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26.9.04

The Play of Illusion

Eyes, Lies and Illusions
Laurent Mannoni, Werner Nekes, Marina Warner, Eyes, Lies and Illusions: The Art of Deception (Lund Humphries)
In an article (The desert of the real, September 25) for The Guardian, Marina Warner previews an upcoming exhibit—Eyes, Lies and Illusions (October 7, 2004, to January 3, 2005) at the Hayward Gallery in London—for which she is curatorial adviser.
In the medieval Christian tradition, the devil is a mimic, an actor, a performance artist, and he imitates the wonders of nature and the divine work of creation. Unlike God, he can only conjure visions as illusions, as he did when, in the person of Mephistopheles, he summoned the pageant of the deadly sins for Doctor Faustus and then seduced him with the appearance of Helen of Troy. The Devil summons images in the mind's eye, playing on desires and weaknesses; the word "illusion" comes from ludere, "to play" in Latin. Conjurors mimic his tricks: an early Christian Father, denouncing magicians, gives a vivid account of the lamps and mirrors or basins of water they used, how they even conjured the stars by sticking fish scales or the skins of sea horses to the ceiling.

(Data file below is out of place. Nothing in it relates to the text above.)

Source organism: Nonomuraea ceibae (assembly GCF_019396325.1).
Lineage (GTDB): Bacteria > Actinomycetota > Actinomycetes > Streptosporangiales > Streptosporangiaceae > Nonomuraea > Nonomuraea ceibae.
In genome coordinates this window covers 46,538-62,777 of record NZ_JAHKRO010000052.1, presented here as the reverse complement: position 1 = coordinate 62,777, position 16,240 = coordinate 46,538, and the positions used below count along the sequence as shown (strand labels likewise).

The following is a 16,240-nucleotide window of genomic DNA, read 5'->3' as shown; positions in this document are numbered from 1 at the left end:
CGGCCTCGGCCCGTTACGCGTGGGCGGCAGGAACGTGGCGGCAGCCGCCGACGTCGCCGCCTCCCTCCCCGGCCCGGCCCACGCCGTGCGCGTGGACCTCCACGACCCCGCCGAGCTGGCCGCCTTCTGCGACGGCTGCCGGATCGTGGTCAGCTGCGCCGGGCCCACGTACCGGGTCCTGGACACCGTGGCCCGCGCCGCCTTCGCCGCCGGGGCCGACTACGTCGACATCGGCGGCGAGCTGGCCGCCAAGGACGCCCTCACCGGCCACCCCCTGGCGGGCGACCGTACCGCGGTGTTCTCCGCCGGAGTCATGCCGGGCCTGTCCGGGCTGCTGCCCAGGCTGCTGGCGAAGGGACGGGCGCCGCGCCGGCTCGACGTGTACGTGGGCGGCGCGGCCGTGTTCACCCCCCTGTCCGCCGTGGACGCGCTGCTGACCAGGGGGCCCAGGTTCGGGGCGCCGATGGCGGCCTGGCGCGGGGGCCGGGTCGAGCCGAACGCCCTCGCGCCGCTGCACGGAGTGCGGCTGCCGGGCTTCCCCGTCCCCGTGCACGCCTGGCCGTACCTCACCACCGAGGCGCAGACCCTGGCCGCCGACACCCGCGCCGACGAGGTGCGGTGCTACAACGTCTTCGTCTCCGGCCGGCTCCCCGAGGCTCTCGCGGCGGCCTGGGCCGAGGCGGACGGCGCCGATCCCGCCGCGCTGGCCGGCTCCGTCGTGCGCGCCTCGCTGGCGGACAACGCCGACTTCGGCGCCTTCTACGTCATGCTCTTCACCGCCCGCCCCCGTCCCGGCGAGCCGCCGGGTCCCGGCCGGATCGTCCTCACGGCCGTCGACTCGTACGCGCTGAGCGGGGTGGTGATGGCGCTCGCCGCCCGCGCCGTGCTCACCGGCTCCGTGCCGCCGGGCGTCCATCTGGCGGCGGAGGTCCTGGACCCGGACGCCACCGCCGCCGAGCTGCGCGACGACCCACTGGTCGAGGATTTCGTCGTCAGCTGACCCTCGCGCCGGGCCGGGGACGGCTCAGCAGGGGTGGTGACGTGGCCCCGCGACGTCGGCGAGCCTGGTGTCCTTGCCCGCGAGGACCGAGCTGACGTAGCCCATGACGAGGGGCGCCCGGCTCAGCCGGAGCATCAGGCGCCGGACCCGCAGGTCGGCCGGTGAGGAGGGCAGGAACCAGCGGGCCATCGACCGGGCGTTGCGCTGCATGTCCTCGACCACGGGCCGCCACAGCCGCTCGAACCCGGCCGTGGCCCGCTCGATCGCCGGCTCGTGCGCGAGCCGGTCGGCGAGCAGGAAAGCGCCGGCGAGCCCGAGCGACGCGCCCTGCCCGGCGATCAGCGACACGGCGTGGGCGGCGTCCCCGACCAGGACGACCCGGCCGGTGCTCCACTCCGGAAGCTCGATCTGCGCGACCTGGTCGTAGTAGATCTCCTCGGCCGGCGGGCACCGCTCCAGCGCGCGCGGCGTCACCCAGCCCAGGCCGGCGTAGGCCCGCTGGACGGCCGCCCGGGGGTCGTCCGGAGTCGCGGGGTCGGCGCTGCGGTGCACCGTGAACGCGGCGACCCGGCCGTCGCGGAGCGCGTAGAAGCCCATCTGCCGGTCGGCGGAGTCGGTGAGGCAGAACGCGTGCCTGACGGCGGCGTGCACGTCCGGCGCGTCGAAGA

That is the same Marina Warner, Novelist and Mythographer, whom I came to know through her books on the Virgin Mary and Joan of Arc. From her introduction, I would say that this exhibit is likely to be quite interesting.

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